June 13, 2019
Excerpt: Credit card delinquencies and defaults are on the rise and have recently hit a seven-year high, prompting lenders to take a closer look at their loan portfolios to spot signs of risky assets.
While still relatively low, credit card delinquency rates are on the rise. Young twenty-something borrowers are having difficulty making more than their minimum monthly credit card payments, which means credit card delinquency rates are on the rise.
According to findings from a recent Federal Reserve Bank of New York report, credit card delinquencies reached a seven-year high in Q1 2019. More specifically, the New York Fed said just over 5 percent of credit card loan balances were 90 days or more past due as of the end of March, up more than a quarter of a percent from Q1 2018.
Ninety-day delinquency rates have not reached the 5 percent mark since 2012. And the younger demographic - between the ages of 18 to 29 years of age - played the biggest role in these delinquency rates at 8.05 percent.
Thanks to lax underwriting standards after the nation climbed its way out of the Great Recession, the number of credit card accounts held by younger borrowers is on the rise. And credit card delinquency rate increases have coincided with the increased rate in which younger consumers are entering the credit card market.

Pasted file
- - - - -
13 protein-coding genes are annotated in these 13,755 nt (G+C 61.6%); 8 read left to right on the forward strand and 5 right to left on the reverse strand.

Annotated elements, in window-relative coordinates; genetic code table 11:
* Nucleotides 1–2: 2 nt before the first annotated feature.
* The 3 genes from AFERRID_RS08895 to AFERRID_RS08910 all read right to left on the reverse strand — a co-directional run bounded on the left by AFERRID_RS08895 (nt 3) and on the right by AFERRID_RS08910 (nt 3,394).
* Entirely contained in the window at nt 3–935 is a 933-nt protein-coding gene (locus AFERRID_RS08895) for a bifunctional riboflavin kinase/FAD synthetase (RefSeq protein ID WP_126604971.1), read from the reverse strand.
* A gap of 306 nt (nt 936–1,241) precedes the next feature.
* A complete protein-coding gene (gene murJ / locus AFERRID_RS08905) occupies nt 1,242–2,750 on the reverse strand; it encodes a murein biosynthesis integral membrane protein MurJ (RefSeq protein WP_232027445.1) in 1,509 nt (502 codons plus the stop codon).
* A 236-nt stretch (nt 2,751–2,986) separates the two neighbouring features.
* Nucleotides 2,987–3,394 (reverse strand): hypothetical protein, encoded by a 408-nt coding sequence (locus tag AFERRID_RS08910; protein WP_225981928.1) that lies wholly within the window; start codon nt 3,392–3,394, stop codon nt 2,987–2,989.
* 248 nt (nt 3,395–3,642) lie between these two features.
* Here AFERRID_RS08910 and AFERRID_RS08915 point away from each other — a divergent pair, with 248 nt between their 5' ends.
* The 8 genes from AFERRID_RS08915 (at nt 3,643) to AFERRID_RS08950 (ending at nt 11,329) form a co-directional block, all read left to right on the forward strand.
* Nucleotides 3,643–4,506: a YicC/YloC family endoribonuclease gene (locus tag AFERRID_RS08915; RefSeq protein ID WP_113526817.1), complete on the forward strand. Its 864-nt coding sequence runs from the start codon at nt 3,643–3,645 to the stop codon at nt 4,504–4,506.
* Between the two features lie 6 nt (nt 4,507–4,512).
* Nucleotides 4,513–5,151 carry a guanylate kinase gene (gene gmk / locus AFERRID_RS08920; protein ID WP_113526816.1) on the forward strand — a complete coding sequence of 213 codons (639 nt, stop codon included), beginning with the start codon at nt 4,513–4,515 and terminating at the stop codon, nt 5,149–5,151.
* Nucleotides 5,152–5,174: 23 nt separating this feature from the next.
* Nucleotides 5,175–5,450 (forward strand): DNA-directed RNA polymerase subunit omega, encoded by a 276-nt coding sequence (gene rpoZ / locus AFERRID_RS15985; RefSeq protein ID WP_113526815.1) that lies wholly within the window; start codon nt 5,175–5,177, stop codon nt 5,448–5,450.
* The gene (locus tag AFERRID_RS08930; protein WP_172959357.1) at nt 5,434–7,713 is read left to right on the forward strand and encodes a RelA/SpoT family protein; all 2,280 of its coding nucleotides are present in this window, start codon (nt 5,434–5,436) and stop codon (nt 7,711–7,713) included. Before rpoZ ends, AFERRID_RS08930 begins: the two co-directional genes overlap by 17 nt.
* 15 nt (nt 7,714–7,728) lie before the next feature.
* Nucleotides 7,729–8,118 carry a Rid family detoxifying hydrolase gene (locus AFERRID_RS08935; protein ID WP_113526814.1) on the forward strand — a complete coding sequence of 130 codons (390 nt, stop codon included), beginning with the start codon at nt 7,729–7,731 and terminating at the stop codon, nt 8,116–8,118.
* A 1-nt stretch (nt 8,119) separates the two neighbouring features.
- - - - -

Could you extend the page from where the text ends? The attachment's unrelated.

It should come as no surprise that this particular demographic is more prone to credit card delinquencies, as they are just getting started in the workforce. Student loan delinquencies are also getting worse, compounding the situation even further. In the first quarter of 2019, student debt amounted to almost $1.5 trillion, which is 5.6 percent higher than what it was the same time last year.
Financial institutions must take a closer look at their loan portfolios in the midst of credit card delinquency rate increases over the past quarter.
Auto debt has also increased 4 percent to $1.28 trillion, and the total overall household debt in Q1 2019 was $13.7 trillion, marking a 3.5 percent increase from the first quarter of 2018.
Credit card delinquency rate increases are even taking place in the 50 to 69 age demographic, albeit at a slower pace than younger age groups. Still, credit card delinquencies among borrowers in this age range increased to as much as 4.49 percent by March 31.
In the first quarter this year, credit card balances totaled $850 billion, marking a 3.6 percent - or $3 billion - increase from Q1 2018. That said, credit card delinquency rates are still well below all-time highs. Further, the rise in delinquency rates seems to be faster among consumers with lower credit scores.
But that doesn't mean that bankers and lenders should turn a blind eye to what's trending in the credit card sphere. While delinquency and default rates on loan products are increasing, lenders should still keep a close eye on their loan portfolios.
Selling loans when they become delinquent is one way that lenders are coping with this paradigm, and replacing them with more profitable assets can help ensure that portfolios stay strong and more capable of withstanding volatility in the financial market. Register for our online portfolio auction system today.